III.v: Callapine is informed of Tamburlaine's might. His kings reassure him that their might is equal to Tamburlaine's. Tamburlaine and his sons with Usumcasane parley with Callapine. Callapine promises to avenge Bajazeth. Tamburlaine promises death to Almeda, the traitor. To spite Tamburlaine, Callapine makes Almeda a king on the spotking of Ariadan. Tamburlaine flouts the petty king and retires from the parley.
IV.i: The boys are preparing for war. Calyphas sleeps. When the two younger brothers wake him he swears he will not fight. Instead he calls his servant in and plays cards for who will first kiss the captured concubines.
The battle is over, and Tamburlaine is once again victorious. He catches Calyphas playing at cards. He roars his disapproval. The younger boys beg for leniency towards Calyphas, but Tamburlaine will not abide a coward from his loins and stabs Calyphas to death.
The captured kings call Tamburlaine a barbarian for killing his own son. Tamburlaine replies that the captured concubines will bury Calyphas. His cowardly corpse is not to sully the hands of the meanest soldier who has proved his manhood. Tamburlaine swears, "till by vision or by speech I hear / Immortal Jove say 'Cease, my Tamburlaine,' / I will persist a terror to the world."
IV.ii: Olympiathe captured wife of the captainstill seeks death. She tricks Theridamas into believing that she has an ointment that will render him impervious to sword, bullet, or arrow. To prove her claim she spreads it on her throat and entreats Theridamas to strike. He, of course, kills her as she had hoped. He has her taken to be grandly entombed.
IV.iii: Tamburlaine enters in a chariot being drawn by the kings of Trebizon and Soria. The kings of Natolia (Orcanes) and Jerusalem are brought on behind as extra horses. The kings curse Tamburlaine, who laughs at them. Amyras wants a coach to be drawn by Orcanes and Jerusalem, but Tamburlaine says they are his steeds to draw when the present horses give out. Tamburlaine gives the captured concubines to the lust of his soldiers. Tamburlaine sets out for Babylon.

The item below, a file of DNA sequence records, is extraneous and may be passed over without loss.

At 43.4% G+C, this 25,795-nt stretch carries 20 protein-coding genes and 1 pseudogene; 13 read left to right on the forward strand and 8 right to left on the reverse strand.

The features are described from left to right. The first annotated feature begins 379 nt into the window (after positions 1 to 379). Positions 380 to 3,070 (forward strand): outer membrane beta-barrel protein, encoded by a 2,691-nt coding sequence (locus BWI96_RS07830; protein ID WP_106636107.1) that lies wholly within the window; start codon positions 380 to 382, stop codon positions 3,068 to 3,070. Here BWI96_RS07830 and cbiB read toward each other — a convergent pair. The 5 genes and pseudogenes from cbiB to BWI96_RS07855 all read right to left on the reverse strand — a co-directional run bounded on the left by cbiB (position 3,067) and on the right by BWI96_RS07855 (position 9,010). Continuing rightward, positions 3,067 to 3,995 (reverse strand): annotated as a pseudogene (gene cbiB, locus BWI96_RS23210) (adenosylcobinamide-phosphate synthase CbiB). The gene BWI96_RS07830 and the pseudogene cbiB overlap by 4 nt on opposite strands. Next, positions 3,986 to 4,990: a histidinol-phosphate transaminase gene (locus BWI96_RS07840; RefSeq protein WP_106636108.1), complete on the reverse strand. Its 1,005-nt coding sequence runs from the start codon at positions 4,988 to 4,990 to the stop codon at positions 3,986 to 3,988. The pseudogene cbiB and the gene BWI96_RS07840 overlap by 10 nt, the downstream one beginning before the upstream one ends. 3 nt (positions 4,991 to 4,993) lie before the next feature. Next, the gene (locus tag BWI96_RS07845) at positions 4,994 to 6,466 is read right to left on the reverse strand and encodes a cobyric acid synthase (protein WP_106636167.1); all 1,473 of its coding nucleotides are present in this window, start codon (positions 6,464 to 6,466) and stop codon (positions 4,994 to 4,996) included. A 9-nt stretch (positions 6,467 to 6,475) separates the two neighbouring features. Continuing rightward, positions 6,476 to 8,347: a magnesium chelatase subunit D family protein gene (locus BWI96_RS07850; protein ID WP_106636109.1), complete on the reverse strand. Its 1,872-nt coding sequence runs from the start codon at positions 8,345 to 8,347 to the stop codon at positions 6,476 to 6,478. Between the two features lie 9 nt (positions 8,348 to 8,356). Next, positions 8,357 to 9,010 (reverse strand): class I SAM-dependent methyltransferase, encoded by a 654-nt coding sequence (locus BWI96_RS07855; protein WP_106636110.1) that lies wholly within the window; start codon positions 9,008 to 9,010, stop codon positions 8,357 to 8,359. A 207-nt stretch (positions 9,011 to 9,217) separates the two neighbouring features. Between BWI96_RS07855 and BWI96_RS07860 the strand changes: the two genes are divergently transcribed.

V.i: Babylon is besieged. Tamburlaine is in black. The Governor of Babylon trusts that the lake surrounding the city"our famous lake of Limnasphaltis"will keep them safe from invasion even though the wall is breeched.
The Governor refuses to surrender. Tamburlaine is drawn on in his chariot having conquered Babylon. The Governor insists that he cannot be frightened. Tamburlaine orders the Governor chained, dragged up the wall, and shot at. The Governor weakens and offers to give Tamburlaine hidden treasure in exchange for his life. Tamburlaine takes the treasure and orders the execution to proceed.
The Governor is trussed, hoisted, and shot to death on stage. The kings of Soria and Trebizon have grown weary pulling the chariot. Tamburlaine orders them unharnessed and hanged. The kings of Jerusalem and Natolia (Orcanes) are harnessed over their great protest. Tamburlaine abjures Mohamet, who has not aided his followers but rather allowed Tamburlaine to slaughter them. Tamburlaine orders all of the Islamic holy works in Babylon burned. The books, etc., are burned on stage. Tamburlaine vows allegiance to God alone"The God that sits in heaven." He falls sick.
V.ii: Callapine and his train are sneaking up on Babylon hoping to surprise Tamburlaine's war-wearied troops. They will wait until Tamburlaine is not available to spur on his troops and then attack. Callapine still seeks to avenge his parents' wrongs.
V.iii: Tamburlaine's kings beweep the great man's illness. Tamburlaine enters on his chariot. He defies the slave Death and calls on his men to wage war on that heaven that will let Tamburlaine grow ill. The Physician says if he can last the day he will live. A messenger enters with news of Callapine's poised forces.
Tamburlaine recovers and says that he will show himself to the enemy and his presence alone will drive them away. The ruse works: "Thus are the villains, cowards fled for fear, Like summer's vapors vanish'd by the sun." A map is brought out and Tamburlaine laments the vast areas of the world he has left unconquered. These areas he leaves for his sons to conquer. Amyras, the oldest surviving son, is crowned. Tamburlaine has him mount the chariot. Zenocrate's hearse is brought in and Tamburlaine dies upon it.
Amyras eulogizes his father.